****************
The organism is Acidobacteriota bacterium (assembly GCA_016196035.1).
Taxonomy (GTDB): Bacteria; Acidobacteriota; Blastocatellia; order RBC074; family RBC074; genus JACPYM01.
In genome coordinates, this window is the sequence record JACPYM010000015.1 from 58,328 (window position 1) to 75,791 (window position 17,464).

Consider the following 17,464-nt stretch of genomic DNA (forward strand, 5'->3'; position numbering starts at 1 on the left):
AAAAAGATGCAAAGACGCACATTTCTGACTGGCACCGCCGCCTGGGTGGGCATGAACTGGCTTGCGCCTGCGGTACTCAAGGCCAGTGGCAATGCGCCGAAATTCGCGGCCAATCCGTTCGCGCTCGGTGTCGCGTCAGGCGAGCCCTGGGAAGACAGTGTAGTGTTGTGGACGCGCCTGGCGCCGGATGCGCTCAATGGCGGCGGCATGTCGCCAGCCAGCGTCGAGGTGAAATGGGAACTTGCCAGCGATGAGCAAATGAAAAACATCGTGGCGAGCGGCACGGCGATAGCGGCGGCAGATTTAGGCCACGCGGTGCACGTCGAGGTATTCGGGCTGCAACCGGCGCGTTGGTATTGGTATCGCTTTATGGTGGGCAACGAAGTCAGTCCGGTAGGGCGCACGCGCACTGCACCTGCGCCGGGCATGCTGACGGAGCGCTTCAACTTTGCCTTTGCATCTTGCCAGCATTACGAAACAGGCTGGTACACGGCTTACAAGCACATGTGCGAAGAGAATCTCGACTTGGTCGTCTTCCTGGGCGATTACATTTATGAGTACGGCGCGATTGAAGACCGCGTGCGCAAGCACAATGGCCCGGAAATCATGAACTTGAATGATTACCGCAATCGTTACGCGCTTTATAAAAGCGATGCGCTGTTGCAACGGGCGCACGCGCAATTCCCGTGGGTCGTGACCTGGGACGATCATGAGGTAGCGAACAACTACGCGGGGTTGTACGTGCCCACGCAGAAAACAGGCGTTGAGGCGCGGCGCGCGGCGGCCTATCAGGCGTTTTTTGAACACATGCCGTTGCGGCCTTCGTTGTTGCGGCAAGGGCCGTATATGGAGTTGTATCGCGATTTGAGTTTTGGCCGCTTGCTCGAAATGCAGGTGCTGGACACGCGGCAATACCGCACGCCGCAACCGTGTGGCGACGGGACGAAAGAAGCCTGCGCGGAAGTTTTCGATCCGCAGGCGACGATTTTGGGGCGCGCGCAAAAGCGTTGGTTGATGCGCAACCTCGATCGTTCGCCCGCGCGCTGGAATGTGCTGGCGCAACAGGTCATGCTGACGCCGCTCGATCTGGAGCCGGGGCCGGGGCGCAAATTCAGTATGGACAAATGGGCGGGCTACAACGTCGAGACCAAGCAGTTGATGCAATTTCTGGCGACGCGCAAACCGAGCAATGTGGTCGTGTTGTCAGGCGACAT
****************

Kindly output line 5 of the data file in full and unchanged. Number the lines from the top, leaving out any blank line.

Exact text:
AAAAAGATGCAAAGACGCACATTTCTGACTGGCACCGCCGCCTGGGTGGGCATGAACTGGCTTGCGCCTGCGGTACTCAAGGCCAGTGGCAATGCGCCGAAATTCGCGGCCAATCCGTTCGCGCTCGGTGTCGCGTCAGGCGAGCCCTGGGAAGACAGTGTAGTGTTGTGGACGCGCCTGGCGCCGGATGCGCTCAATGGCGGCGGCATGTCGCCAGCCAGCGTCGAGGTGAAATGGGAACTTGCCAGCGATGAGCAAATGAAAAACATCGTGGCGAGCGGCACGGCGATAGCGGCGGCAGATTTAGGCCACGCGGTGCACGTCGAGGTATTCGGGCTGCAACCGGCGCGTTGGTATTGGTATCGCTTTATGGTGGGCAACGAAGTCAGTCCGGTAGGGCGCACGCGCACTGCACCTGCGCCGGGCATGCTGACGGAGCGCTTCAACTTTGCCTTTGCATCTTGCCAGCATTACGAAACAGGCTGGTACACGGCTTACAAGCACATGTGCGAAGAGAATCTCGACTTGGTCGTCTTCCTGGGCGATTACATTTATGAGTACGGCGCGATTGAAGACCGCGTGCGCAAGCACAATGGCCCGGAAATCATGAACTTGAATGATTACCGCAATCGTTACGCGCTTTATAAAAGCGATGCGCTGTTGCAACGGGCGCACGCGCAATTCCCGTGGGTCGTGACCTGGGACGATCATGAGGTAGCGAACAACTACGCGGGGTTGTACGTGCCCACGCAGAAAACAGGCGTTGAGGCGCGGCGCGCGGCGGCCTATCAGGCGTTTTTTGAACACATGCCGTTGCGGCCTTCGTTGTTGCGGCAAGGGCCGTATATGGAGTTGTATCGCGATTTGAGTTTTGGCCGCTTGCTCGAAATGCAGGTGCTGGACACGCGGCAATACCGCACGCCGCAACCGTGTGGCGACGGGACGAAAGAAGCCTGCGCGGAAGTTTTCGATCCGCAGGCGACGATTTTGGGGCGCGCGCAAAAGCGTTGGTTGATGCGCAACCTCGATCGTTCGCCCGCGCGCTGGAATGTGCTGGCGCAACAGGTCATGCTGACGCCGCTCGATCTGGAGCCGGGGCCGGGGCGCAAATTCAGTATGGACAAATGGGCGGGCTACAACGTCGAGACCAAGCAGTTGATGCAATTTCTGGCGACGCGCAAACCGAGCAATGTGGTCGTGTTGTCAGGCGACAT